America’s approach to family leave should take a page from the playbook of elite athletes.READ MORE
Atlanta's public transportation could use an upgrade to make up for MARTA's scrawny layout, which excludes major parts of the metro area and leaves many residents isolated from the city's economic development.READ MORE
Chicago's Divvy bike share network is launching a program to make ultra-affordable transportation a reality for city residents, but will this move have a larger impact on transportation policy in the Windy City?READ MORE
Hillary Clinton's recent speech at the New School focused on economic issues, some of which could be addressed by reviewing the policy proposals cited in a TCF task force report.READ MORE
A case study of Baltimore students who are given the opportunity to choose which high school to attend shows evidence that school choice is a worthy program, but often misused.READ MORE
Many people object to using fiscal policy to stimulate the economy during periods of slow growth because of fears that it will increase the deficit substantially. TCF fellow Mark Thoma writes that, in fact, there are ways to stimulate growth that have little effect on the deficit—namely, financing new spending in full from taxation and income redistribution.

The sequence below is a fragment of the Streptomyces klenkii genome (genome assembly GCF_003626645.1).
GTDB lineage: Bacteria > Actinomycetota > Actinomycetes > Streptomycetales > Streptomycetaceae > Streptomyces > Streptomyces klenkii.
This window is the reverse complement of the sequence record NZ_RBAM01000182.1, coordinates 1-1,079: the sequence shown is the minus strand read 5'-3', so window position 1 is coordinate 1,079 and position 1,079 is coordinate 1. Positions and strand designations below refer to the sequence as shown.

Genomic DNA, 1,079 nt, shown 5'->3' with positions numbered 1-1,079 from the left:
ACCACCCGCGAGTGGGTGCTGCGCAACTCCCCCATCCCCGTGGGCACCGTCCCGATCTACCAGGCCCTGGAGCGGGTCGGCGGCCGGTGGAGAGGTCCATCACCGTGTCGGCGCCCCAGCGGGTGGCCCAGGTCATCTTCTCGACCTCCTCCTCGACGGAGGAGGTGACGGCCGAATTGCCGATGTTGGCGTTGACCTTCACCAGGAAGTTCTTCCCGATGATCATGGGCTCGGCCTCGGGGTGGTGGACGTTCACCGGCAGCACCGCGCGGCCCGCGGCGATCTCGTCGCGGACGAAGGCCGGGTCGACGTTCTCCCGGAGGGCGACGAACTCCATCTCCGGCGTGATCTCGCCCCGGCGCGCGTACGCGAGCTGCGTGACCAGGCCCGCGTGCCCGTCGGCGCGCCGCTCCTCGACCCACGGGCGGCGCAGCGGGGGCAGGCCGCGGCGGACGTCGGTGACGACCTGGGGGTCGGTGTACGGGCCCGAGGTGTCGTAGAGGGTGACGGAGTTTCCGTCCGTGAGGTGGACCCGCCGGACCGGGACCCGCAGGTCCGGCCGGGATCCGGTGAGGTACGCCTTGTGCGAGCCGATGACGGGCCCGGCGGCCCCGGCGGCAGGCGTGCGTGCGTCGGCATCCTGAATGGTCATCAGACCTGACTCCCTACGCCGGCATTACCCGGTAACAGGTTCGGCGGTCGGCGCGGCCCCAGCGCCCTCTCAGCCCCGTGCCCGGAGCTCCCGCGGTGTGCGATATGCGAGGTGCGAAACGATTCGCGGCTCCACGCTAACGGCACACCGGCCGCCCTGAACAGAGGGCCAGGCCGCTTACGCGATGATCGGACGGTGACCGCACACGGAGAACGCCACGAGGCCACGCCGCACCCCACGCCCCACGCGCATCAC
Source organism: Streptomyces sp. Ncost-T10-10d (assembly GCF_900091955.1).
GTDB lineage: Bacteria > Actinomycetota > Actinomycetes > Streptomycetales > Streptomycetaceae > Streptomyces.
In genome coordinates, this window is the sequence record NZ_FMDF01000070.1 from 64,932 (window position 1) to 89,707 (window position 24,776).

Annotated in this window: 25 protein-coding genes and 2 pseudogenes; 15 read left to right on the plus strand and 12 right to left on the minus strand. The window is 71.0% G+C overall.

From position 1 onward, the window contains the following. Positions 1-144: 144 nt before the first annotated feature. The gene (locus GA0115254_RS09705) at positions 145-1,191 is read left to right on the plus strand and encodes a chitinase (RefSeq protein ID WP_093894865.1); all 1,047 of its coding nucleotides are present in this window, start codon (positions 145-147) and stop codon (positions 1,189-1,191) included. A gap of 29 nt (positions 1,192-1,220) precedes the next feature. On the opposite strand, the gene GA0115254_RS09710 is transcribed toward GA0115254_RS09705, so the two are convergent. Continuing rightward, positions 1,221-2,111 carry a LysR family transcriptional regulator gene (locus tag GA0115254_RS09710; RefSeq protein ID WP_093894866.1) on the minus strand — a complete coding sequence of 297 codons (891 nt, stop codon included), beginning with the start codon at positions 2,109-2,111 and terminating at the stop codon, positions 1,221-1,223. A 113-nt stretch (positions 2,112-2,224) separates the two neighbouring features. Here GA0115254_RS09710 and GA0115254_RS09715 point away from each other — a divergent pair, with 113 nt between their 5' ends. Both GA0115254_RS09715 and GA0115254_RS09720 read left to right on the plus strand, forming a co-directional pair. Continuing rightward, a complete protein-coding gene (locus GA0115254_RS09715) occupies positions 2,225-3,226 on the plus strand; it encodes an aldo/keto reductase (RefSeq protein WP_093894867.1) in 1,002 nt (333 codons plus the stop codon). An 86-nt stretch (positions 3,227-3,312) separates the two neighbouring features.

We can stimulate the economy without changing the government debt at all, and such polices would impose the largest burden on those who are most able to absorb it, the wealthy. But what's missing is the political will needed to implement these policies—the willingness of those who have the most to help those who are struggling the most in bad economic times.
The full column is available here.
In recent decades, and especially since 2000, the richest Americans have enjoyed soaring income and wealth while the rest of the population's living standards have stagnated. The Century Foundation was one of the first institutions to raise serious concerns about these trends and propose ideas for improving economic conditions for all Americans- not just the fortunate few.
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